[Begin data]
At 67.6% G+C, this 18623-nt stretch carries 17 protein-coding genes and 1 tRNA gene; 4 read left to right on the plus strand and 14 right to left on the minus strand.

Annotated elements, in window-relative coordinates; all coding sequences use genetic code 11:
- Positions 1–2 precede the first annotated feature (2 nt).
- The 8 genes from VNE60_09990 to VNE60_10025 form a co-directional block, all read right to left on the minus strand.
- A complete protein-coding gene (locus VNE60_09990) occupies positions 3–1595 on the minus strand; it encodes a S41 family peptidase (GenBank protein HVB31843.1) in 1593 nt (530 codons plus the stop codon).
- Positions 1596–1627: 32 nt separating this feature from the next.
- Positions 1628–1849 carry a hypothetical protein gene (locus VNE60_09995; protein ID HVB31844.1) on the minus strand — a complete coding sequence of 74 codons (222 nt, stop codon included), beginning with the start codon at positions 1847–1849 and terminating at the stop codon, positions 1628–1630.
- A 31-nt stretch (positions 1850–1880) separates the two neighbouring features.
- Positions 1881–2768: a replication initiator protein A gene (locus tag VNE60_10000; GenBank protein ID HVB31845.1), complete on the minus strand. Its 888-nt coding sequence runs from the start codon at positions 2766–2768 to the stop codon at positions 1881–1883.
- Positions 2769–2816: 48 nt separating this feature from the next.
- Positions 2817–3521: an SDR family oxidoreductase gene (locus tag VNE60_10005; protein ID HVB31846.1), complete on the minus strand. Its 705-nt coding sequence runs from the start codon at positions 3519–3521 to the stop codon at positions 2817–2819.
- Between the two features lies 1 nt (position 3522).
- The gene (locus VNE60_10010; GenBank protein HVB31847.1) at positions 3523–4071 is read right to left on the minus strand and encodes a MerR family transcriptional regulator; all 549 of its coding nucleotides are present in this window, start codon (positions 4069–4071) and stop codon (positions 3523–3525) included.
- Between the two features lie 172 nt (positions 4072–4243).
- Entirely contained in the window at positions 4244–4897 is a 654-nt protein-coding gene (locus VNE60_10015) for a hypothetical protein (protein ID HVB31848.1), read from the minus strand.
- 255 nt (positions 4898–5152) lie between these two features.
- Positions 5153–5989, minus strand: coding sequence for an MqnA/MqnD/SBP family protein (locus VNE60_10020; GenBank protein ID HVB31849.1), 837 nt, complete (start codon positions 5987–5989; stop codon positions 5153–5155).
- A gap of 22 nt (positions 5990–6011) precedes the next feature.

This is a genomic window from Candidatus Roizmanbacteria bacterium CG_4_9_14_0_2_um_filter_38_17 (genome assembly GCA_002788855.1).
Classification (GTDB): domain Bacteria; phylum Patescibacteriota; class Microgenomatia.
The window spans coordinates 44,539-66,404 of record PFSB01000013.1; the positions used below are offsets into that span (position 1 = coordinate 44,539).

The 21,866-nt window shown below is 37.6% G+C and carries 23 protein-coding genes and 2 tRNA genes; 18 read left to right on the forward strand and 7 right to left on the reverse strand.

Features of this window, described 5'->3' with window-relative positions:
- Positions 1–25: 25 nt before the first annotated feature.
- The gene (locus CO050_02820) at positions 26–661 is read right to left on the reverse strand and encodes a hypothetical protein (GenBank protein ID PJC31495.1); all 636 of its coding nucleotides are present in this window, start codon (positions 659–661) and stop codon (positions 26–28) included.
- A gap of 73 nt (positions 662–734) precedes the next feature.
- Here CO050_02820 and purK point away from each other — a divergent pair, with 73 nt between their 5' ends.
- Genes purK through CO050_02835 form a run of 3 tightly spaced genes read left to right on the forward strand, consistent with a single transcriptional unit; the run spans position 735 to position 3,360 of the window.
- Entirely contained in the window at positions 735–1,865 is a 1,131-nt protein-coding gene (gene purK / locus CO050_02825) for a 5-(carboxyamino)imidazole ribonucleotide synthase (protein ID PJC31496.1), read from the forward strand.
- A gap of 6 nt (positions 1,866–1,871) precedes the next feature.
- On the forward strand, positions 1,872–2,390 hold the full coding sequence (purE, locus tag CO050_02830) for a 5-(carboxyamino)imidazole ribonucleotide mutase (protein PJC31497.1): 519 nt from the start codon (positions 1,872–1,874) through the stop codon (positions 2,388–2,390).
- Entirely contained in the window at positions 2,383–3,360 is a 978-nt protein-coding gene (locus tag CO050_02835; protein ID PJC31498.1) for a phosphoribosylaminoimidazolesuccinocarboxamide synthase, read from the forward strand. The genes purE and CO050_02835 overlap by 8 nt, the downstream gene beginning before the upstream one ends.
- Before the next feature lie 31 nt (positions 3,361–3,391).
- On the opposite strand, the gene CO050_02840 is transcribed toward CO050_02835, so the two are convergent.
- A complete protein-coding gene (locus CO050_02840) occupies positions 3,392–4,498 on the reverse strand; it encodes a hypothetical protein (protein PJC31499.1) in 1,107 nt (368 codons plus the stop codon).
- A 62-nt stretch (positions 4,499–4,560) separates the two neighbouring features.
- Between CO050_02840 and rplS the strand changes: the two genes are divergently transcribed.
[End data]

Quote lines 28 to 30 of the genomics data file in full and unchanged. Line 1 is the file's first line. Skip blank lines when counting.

- Genes purK through CO050_02835 form a run of 3 tightly spaced genes read left to right on the forward strand, consistent with a single transcriptional unit; the run spans position 735 to position 3,360 of the window.
- Entirely contained in the window at positions 735–1,865 is a 1,131-nt protein-coding gene (gene purK / locus CO050_02825) for a 5-(carboxyamino)imidazole ribonucleotide synthase (protein ID PJC31496.1), read from the forward strand.
- A gap of 6 nt (positions 1,866–1,871) precedes the next feature.